With regard to professional and personal development, I am always looking for the practical, applicable, relevant, personal, inspirational, progressive —- and twitter #chats are all of those things. These #chats, and Twitter, have most certainly breathed new life into my educational practices. They have opened my eyes to news ways of thinking. The people I am connecting with inspire me daily, and for that I am truly grateful. They are positive, progressive, creative, intelligent and professional. I hope they know just how wonderful they are —- & just how much my students, colleagues and I have benefited from all that they have shared.
Overall, these chats make me feel welcome within a community of learners who inspire me to be a better teacher ; they make me want to look at what I do every day in new ways. They also show me what’s possible, are motivational and often point me in new directions. These #chats are organic, flexible and progressive. They are always growing, changing, and moving forward. All that being said, if you don’t already participate in one then I encourage you to do so. If you do, then you know what I am talking about. Together we are better.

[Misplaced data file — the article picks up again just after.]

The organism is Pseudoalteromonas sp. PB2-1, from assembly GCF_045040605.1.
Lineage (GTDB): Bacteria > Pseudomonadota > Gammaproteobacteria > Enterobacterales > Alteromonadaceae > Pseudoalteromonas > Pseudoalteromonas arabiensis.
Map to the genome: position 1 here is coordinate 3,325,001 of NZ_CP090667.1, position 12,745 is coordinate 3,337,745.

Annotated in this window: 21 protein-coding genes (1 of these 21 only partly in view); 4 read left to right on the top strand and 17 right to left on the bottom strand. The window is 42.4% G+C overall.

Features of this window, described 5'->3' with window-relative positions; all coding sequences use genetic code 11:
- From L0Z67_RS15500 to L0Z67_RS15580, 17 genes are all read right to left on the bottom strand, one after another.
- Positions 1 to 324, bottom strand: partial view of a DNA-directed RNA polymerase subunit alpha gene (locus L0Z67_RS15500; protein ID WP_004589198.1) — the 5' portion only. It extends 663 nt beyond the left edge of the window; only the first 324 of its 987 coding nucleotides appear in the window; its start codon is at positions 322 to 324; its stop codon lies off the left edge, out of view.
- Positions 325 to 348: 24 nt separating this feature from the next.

For the purposes of this blog, I am going to outline both how this chat came to be (A) & (B), and why I value it so (C).
(A) In the Beginning …
Just over one year ago, I was tooling around on Twitter and noticed that there were a number of “#chats” on the go …. I was most notably interested in and inspired by #4thchat. During this #chat, teachers (mostly those teaching 4th grade) met for an hour, once a week to discuss a predetermined topic of interest to educators. I loved learning, questioning and sharing with such a fantastic group and within such a “contained” format. I quickly came to appreciate the very nature of these #chats in that they are both incredibly flexible and structured by their very nature.
After a few sessions I put a proposal out there into the Twitter-verse:
“Was there anyone out there who was interested in a #5thchat?” … & guess what? There was!